Canada, March 12, 2020 (420 INTEL)- What’s the most popular sport in the world? According to World Atlas, it’s football (soccer), followed by cricket, field hockey, and tennis. Other internationally popular sports include volleyball, basketball, baseball, rugby, hockey, and golf. What do they all have in common? They ban the use of performance-enhancing drugs and do not condone the use of cannabis.
Globally, many sports leagues prohibit the use of cannabis by athletes. The Olympics also prohibits cannabis use. Most leagues incorporate drug testing that looks for the presence of THC, but not necessarily CBD or other cannabinoids.
More and more sports leagues around the world are realizing that cannabis prohibition is a failed policy and that it’s time to take a more sensible approach to cannabis use by athletes.
Cannabis has historically been banned by sports leagues because regulators deemed it harmful to athletes. Now that science is proving that cannabis can actually be beneficial to athletes who use it, regulators are looking at whether cannabis is a performance enhancing drug.
What Does Science Say?
At a basic level, cannabis consumption is increasingly being researched for its many wellness benefits. One way that cannabis can help athletes is via pain management.
Numerous studies and personal testimonies from around the world demonstrate that cannabis can be very effective at helping people manage pain, and that includes athletes.
It’s no secret that athletes are often physically injured, and if a substance, any substance, can help them get back to or remain in competition, that can obviously be construed in some ways as helping an athlete perform better.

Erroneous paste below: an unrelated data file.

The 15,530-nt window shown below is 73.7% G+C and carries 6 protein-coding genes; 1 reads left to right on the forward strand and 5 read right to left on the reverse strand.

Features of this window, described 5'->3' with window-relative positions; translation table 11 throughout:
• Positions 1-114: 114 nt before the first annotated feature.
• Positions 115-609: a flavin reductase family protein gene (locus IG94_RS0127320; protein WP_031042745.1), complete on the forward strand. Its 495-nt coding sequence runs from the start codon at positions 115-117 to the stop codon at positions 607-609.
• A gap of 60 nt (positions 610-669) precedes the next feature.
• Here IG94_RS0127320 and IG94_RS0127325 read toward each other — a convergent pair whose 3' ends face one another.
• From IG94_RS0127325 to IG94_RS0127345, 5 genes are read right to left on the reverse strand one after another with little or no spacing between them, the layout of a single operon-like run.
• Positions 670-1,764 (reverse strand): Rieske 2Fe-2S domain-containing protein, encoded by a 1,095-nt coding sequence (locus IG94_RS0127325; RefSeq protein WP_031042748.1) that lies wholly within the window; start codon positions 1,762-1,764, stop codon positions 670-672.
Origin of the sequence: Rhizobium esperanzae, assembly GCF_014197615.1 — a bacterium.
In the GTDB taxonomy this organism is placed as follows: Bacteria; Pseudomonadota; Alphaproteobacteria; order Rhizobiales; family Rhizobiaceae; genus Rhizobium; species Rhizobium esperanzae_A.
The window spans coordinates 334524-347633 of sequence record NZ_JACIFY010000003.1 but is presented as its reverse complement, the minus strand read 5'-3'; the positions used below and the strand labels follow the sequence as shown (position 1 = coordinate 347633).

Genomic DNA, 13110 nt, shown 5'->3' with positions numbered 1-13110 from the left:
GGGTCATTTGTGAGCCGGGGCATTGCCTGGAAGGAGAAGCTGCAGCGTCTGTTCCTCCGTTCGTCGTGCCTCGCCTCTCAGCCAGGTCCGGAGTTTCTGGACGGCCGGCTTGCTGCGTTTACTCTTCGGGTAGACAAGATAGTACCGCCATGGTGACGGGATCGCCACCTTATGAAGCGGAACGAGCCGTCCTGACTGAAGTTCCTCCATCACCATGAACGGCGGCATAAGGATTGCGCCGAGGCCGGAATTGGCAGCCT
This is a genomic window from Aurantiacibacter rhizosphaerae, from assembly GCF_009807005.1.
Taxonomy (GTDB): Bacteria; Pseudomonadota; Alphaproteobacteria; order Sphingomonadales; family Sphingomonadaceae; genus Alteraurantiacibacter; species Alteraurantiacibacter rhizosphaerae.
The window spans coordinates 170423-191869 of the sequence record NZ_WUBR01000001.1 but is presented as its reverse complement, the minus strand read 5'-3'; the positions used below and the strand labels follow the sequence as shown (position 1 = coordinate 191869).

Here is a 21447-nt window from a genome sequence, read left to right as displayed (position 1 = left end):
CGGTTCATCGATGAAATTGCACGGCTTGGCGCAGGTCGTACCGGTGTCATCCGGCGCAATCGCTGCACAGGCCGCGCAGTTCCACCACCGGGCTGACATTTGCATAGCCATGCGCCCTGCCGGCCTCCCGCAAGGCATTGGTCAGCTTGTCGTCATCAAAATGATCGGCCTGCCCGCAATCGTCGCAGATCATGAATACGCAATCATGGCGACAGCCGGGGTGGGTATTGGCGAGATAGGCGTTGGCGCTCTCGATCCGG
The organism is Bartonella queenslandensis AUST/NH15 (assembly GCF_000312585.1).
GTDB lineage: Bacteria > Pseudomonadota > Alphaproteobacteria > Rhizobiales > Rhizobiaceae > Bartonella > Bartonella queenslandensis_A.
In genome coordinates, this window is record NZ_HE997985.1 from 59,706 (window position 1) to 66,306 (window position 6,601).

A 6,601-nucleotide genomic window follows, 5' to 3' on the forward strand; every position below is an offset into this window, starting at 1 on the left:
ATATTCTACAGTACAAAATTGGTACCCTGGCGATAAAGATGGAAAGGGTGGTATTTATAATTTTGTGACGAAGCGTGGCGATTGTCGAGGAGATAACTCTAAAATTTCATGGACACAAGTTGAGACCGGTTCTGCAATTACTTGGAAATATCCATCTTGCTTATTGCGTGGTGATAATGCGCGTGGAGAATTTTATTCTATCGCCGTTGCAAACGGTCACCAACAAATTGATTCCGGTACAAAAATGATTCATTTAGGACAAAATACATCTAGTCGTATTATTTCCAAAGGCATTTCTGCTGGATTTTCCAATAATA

In some cases, cannabis can help a person focus better. Many runners around the world have claimed that cannabis helps them run longer because their focus on the activity is improved by consuming cannabis.
Cannabis use can alter the amount of oxygen a person can have in their body at any given time, which can be construed by some to provide a possible performance enhancement to athletes, just as increased focus can be construed to provide a performance enhancing benefit.
Just because something provides some level of benefit to an athlete, does that automatically mean that it violates performance enhancing policies?
Not All Performance Enhancement Is Created Equal
Measuring performance enhancement can be a largely subjective endeavor. Determining what the threshold is for when something goes from being ‘performance enhancing, but not too much’ to ‘too much performance enhancement’ can be very tricky.
To highlight this point, consider that products like Gatorade can enhance an athlete’s performance to some extent by helping the athlete stay hydrated, however, sports regulators apparently do not feel that the enhancement is significant enough to warrant prohibiting Gatorade.
Some substances, like anabolic steroids, clearly provide such a dramatic enhancement in performance that regulators can justify prohibiting its use. Cannabis falls somewhere in between.
At least one scientific study has concluded that cannabis is not a performance enhancing substance, however, more research is definitely needed.
Leagues around the world are just now starting to take a serious look at cannabis consumption by professional athletes. Only time will tell if cannabis continues to be prohibited in many of those leagues, albeit for a different reason this time around.